No, this is not an interview with Michael Singer. But, this is a mid-book journal, reflecting on his life and experience, my life and experience and surrender as a release of selfishness and the acceptance of universal cooperation. Since looking up the definition of surrender the other day, I’ve been frustrated by the synonyms. It’s not defeat. It’s not giving in to an enemy.
Unless love itself is an enemy of the mind. And of the rational mind, yes, i guess it is. But who is the enemy to peace? certainly not surrender. the rational mind is an enemy to any potential of peace for most people.
I’m glad I didn’t know about this book in the earlier stages of my personal surrendering practice, because I may have started to fantasize about what surrendering could get me. Man, oh, man, am I glad that thought process didn’t ignite.
I realize that even my most altruistic ventures always had this sense of “and then i’ll be grand” attached to it. It’s creepy to me now. I really felt having a rosy vision of the future was important in goal setting. I thought a lot of things that I am no longer interested in and indeed saddened that I ever ascribed to.
The first company i ever started I named I. HOJON Productions. The name is an acronym for In Honor Of Jesus Of Nazareth. Coming fresh from a Japanese degree, and having that acronym sound vaguely Asian, I looked it up thinking the characters may make a good logo. The company was intended to produce cultural awareness shows for kids representing as many communities as we could. In the Japanese dictionary, the phonetic I. HOJON broke into ai (love) Ho (many definitions, one of which was *hmm.. i’m having a hard time remembering and don’t want to interrupt writing to look. maybe abundance. ho has a lot of potential definitions) and zyan (innocence, purity and/or net as in profit). Seemed like a match made in heaven!
This site, kriyativity, comes from the name of an action figure company we started to represent the heroes of Indian cosmology – truly epic superheros. But, the connection to kriya yoga made the name another shoe-in in my life.
But, names don’t matter. The idea that these ideas were coming from and for me to birth in the world with my smarty pants brain and willing to be a mule work ethic, well, it was not right. Obviously. All the good intentions in the world can’t overcome the bullshit ego crap I didn’t even know I had, much less was willing to get rid of.
I have uncountable flaws. I get this. Part of this human condition for me is accepting myself despite them, and being willing to surrender my identification with them in the moments they reveal themselves so kindly. I remember the moment when the yin/yang symbol revealed itself in my body, letting me know that I can never erase all of the black parts (and spot) and just be this glowing white being. Beginning the shadow work became less frightening with that invitation.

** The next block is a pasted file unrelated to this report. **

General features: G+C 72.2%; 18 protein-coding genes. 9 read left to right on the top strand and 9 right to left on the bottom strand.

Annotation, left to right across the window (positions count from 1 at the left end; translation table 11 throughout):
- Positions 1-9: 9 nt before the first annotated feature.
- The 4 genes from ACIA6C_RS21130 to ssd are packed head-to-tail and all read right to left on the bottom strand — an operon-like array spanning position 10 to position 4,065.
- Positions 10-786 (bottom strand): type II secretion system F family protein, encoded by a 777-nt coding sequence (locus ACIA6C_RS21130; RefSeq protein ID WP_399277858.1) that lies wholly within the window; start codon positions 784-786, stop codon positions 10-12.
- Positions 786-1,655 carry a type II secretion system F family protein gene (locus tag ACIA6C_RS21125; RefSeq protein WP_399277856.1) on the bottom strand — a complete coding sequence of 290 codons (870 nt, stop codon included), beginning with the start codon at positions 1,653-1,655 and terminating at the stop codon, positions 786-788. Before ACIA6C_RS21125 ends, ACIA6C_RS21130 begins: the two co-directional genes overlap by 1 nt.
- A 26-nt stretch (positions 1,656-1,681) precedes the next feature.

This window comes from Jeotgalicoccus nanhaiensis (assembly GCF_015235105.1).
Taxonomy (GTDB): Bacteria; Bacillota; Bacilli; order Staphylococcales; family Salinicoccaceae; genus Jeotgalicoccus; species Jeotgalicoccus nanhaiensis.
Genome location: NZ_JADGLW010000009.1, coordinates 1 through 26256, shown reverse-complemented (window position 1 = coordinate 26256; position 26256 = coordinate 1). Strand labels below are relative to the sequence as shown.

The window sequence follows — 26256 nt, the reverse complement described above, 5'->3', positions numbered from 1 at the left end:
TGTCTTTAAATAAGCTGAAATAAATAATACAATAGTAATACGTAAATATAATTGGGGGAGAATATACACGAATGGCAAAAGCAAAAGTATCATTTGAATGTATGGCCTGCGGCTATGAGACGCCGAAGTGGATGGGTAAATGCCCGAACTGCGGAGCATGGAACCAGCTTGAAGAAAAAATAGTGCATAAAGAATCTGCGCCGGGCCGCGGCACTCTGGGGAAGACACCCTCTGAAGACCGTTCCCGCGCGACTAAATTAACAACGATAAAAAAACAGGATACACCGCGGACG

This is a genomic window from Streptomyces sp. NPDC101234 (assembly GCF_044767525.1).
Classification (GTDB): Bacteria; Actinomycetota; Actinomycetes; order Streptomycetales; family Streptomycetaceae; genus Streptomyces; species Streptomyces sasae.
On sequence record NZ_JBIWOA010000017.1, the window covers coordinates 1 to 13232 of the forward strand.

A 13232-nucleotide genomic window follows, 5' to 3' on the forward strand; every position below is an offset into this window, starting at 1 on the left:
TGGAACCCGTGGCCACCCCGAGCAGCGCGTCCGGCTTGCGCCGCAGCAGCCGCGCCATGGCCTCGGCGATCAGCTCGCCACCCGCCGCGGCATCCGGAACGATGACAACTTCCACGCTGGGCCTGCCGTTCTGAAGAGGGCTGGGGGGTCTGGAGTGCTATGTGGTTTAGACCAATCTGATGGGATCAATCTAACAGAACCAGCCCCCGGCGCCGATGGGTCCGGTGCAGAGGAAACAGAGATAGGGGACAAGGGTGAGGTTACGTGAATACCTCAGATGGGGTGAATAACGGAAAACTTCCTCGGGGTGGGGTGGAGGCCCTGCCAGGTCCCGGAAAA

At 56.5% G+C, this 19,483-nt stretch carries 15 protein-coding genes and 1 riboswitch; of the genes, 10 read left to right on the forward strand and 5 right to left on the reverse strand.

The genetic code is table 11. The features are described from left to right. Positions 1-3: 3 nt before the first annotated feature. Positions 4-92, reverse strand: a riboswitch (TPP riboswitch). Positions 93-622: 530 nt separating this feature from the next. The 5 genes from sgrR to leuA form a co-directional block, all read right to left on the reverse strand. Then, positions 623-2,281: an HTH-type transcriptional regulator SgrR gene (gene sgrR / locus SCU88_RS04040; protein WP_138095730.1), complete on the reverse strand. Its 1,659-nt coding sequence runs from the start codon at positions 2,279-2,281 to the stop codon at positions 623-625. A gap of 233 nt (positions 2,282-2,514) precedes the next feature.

And still, the shadow work progresses in my life, as does the ascending work, and I trust the universe to provide me with the tools and circumstances to keep the process moving along as it should. For so many years I was sad that I’ve never had a direct spiritual teacher, that i thought i was ready but no one showed up. I learned to receive my teacher both in my heart and in the bounty of spiritual literature and that has kept me quite busy and progressing in palpable ways.
Earlier, when I said I was just a little jealous… i don’t feel that now. I can see my reliance on personal preference over the years, the personal responsibility I felt to do, accomplish, shepherd things, and painfully, the aggrandizement of my ego — not simply act as the instrument. I think i figured that because my intentions were based on understanding, learning, oneness … that my ego was spiritual and thereby deserving of sticking around. How funny is that? I mean deluded, of course. And I never recognized it. I’m pretty sure I would’ve given an eloquent and convincing (only to me) argument on why it really was appropriate. Today I both see that it’s not, and see the construct I’d set up for myself so that I could keep believing that it was. It’s a big deal for me. I’m grateful. Thank you, Mr. Singer.